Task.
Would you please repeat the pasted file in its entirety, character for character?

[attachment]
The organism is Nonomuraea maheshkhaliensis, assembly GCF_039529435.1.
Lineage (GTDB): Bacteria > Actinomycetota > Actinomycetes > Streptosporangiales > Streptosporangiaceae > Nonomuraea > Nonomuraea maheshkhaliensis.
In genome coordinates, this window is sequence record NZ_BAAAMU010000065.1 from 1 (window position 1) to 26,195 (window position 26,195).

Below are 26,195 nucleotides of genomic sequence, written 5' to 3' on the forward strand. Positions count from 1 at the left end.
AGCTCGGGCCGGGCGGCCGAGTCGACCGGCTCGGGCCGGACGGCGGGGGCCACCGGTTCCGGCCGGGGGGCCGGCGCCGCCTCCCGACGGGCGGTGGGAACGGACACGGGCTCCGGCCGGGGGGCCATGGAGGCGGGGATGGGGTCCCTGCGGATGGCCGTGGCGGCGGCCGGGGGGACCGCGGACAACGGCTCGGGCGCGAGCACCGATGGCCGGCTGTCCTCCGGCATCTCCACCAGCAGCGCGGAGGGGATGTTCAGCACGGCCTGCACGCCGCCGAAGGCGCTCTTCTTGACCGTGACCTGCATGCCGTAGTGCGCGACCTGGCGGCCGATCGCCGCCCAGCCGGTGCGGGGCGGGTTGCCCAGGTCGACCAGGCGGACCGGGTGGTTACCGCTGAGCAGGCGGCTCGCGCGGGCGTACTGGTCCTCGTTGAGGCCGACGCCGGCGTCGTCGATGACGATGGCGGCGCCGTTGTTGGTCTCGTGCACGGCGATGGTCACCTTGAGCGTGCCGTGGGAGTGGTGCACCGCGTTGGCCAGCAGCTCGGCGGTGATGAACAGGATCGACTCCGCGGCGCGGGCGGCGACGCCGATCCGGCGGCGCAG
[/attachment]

The organism is Nonomuraea maheshkhaliensis, assembly GCF_039529435.1.
Lineage (GTDB): Bacteria > Actinomycetota > Actinomycetes > Streptosporangiales > Streptosporangiaceae > Nonomuraea > Nonomuraea maheshkhaliensis.
In genome coordinates, this window is sequence record NZ_BAAAMU010000065.1 from 1 (window position 1) to 26,195 (window position 26,195).

Below are 26,195 nucleotides of genomic sequence, written 5' to 3' on the forward strand. Positions count from 1 at the left end.
AGCTCGGGCCGGGCGGCCGAGTCGACCGGCTCGGGCCGGACGGCGGGGGCCACCGGTTCCGGCCGGGGGGCCGGCGCCGCCTCCCGACGGGCGGTGGGAACGGACACGGGCTCCGGCCGGGGGGCCATGGAGGCGGGGATGGGGTCCCTGCGGATGGCCGTGGCGGCGGCCGGGGGGACCGCGGACAACGGCTCGGGCGCGAGCACCGATGGCCGGCTGTCCTCCGGCATCTCCACCAGCAGCGCGGAGGGGATGTTCAGCACGGCCTGCACGCCGCCGAAGGCGCTCTTCTTGACCGTGACCTGCATGCCGTAGTGCGCGACCTGGCGGCCGATCGCCGCCCAGCCGGTGCGGGGCGGGTTGCCCAGGTCGACCAGGCGGACCGGGTGGTTACCGCTGAGCAGGCGGCTCGCGCGGGCGTACTGGTCCTCGTTGAGGCCGACGCCGGCGTCGTCGATGACGATGGCGGCGCCGTTGTTGGTCTCGTGCACGGCGATGGTCACCTTGAGCGTGCCGTGGGAGTGGTGCACCGCGTTGGCCAGCAGCTCGGCGGTGATGAACAGGATCGACTCCGCGGCGCGGGCGGCGACGCCGATCCGGCGGCGCAG